What will that mean for the public budget? For the six months remained for payment by the end of the year, 2.47 billion lei are cumulated, which will increase the public deficit by 0.3% of GDP (as it is known, starting 2007, the money collected from the employees’ contributions to the social security budget is no longer enough to pay pensions and got to cover only about 70% of the necessary amount, which is why the difference must be paid from the state budget).
Or 0.6% of the annual GDP, year after year from now on (in 2018, in 2019, in 2020 and so on) until something will change in the calculation of the pension point, as it is hard to believe that the indexation of pensions (which will include forever the arbitrary increase from 1 July 2017).
The logical, the political and the accounting one: 3 answers to pension increase dilemma
We cannot afford the wage increases for the budget employees because we do not have enough budget revenues (they are somewhere close to a 5% increase around mid-2017 compared to 14%, as hazardously foreseen in the budget law) and yet we can afford to increase pensions, without any relation to the economic performance?
The logical answer is obvious and short: NO.
But the political answer will be long and advantaged by the commitment to apply the already famous Bible of the government program.
The accounting answer taken, according to the official sources, from a CECCAR material (Body of Expert and Licensed Accountants of Romania) looks like in the following chart:
- Evolution of budget deficit between 2014-2020, as % of GDP
Why should we take the risk of getting so close to the dangerous deficit level of -3% of GDP, a highest risk in 2017 (which explains a lot)? Especially when we had economic growth and could easily maintain the parameters that are increasingly required by the EU hard core for joining the first of the foreseen EU speeds.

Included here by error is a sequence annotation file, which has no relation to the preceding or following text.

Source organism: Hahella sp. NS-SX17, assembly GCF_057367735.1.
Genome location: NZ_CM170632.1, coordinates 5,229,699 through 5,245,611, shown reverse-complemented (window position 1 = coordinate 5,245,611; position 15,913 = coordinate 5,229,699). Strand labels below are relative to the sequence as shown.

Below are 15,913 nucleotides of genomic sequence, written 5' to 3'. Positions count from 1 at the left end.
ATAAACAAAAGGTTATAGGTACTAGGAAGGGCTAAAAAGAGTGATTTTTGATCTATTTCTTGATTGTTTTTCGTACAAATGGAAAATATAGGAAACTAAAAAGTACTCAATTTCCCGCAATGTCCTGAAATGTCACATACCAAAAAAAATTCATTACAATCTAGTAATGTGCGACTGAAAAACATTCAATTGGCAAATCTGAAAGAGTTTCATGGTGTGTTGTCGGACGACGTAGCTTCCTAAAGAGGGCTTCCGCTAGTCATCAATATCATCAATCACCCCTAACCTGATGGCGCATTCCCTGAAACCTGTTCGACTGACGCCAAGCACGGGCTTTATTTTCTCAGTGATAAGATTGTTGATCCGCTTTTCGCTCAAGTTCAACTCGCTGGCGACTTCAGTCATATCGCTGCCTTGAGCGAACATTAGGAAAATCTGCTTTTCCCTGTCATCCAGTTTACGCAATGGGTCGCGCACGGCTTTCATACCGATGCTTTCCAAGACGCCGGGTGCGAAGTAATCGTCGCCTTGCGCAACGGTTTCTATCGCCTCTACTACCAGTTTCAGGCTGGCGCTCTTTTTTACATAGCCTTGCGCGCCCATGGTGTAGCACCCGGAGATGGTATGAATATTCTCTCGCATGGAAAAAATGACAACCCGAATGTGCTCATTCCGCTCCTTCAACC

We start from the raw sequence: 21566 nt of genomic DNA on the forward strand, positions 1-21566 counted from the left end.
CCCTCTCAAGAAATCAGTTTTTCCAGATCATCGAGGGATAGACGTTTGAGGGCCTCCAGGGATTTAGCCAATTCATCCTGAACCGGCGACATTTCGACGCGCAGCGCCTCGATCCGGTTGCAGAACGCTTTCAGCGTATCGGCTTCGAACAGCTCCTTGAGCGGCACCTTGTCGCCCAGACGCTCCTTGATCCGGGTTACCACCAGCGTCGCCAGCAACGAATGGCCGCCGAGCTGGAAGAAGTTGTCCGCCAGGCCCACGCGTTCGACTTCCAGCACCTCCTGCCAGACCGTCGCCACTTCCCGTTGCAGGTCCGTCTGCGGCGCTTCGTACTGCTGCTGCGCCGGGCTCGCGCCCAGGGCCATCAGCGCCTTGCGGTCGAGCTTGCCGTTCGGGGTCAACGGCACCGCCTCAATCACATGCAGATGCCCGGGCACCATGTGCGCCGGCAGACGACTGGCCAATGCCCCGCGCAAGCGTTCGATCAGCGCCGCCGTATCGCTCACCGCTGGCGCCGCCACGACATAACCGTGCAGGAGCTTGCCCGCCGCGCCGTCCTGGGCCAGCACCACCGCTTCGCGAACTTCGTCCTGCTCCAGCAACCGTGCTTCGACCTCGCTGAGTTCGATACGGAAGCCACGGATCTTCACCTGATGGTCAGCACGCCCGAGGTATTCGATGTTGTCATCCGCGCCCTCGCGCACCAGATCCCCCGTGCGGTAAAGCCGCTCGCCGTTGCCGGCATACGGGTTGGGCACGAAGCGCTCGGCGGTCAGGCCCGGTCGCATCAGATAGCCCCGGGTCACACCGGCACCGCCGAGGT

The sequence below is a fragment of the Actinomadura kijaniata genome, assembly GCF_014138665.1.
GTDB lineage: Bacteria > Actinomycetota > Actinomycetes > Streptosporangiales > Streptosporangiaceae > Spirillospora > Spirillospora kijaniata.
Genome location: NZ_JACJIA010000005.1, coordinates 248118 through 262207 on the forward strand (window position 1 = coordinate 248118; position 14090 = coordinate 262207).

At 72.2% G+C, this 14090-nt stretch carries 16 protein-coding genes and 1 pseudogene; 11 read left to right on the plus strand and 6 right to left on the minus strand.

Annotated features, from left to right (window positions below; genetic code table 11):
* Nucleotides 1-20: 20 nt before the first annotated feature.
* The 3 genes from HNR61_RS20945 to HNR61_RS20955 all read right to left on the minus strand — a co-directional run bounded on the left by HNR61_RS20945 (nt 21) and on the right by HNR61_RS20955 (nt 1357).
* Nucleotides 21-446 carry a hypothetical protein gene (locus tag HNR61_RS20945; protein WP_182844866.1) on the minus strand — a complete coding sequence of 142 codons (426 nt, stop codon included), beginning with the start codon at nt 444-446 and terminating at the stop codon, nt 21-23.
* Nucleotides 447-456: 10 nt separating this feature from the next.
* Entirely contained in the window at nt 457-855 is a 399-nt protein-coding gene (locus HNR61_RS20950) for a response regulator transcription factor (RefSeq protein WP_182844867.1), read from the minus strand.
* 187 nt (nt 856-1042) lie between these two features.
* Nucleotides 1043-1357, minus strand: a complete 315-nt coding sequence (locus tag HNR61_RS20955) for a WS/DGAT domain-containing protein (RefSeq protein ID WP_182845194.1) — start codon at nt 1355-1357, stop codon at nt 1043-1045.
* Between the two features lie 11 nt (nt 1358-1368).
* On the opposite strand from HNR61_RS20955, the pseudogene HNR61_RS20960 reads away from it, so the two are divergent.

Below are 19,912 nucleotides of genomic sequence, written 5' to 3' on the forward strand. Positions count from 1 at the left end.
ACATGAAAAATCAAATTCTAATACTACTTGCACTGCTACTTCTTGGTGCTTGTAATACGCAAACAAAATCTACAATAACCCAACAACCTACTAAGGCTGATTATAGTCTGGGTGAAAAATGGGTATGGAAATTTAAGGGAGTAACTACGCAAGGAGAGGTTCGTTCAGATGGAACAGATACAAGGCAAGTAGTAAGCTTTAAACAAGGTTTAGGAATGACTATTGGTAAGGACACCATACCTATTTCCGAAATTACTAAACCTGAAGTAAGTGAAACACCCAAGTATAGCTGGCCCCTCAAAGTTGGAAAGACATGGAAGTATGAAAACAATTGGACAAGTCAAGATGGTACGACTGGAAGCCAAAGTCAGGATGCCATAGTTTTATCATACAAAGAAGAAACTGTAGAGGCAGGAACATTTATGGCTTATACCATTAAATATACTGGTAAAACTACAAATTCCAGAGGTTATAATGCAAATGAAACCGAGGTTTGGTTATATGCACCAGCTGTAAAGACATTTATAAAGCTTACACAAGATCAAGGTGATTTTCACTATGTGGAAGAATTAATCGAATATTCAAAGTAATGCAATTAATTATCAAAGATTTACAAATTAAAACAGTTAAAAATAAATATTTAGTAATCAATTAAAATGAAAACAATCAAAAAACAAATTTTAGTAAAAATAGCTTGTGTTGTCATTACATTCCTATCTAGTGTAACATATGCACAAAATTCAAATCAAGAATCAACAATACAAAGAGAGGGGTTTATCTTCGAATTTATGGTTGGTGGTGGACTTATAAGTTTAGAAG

And why should we crash the objective of a structural deficit of maximum 1% of GDP (that MTO made famous by the Basescu-Ponta duo, with the very last of them seeming to not understand at that moment what a precious objective for the economic stability has been achieved by his own government) is hard to understand (in the American movies that appears as a “death wish”, meaning unreasonably taking deadly risks).
Especially if we start from the approach that we know our national interest not just our personal pockets. Pockets, in which the happy recipients of the increases applied as of 1 July will still transfer some money from the right to the left pocket (by means of subsidies from the state budget to the social insurance budget) to feel more money in their hands. Let’s also see what real value this money will have in 2018, 2019 or 2020.
Also, who will pay the bill in the future
It seems that they will not be our children, but us, when we must retire, and of course, suddenly, we find that there are no public resources anymore, and anyway, we also are paid a private pension. That is true, a little shrunken (some would even say partly nationalized, to sustain the increase of the current pensions).
We wonder how much would represent 0.9% of the wage, namely the difference between 6%, what it should be according to a law passed by the Parliament, and the 5.1% share that is still paid to the account of this future private pension? Does it count in the arbitrary increase of the current pensions or, in other words, do we still fall within the 3% budget deficit? Next year, when we need extra 0.6% of GDP in expenditure following the adventure of 1 July 2017, what shall we do, shall we keep going like that?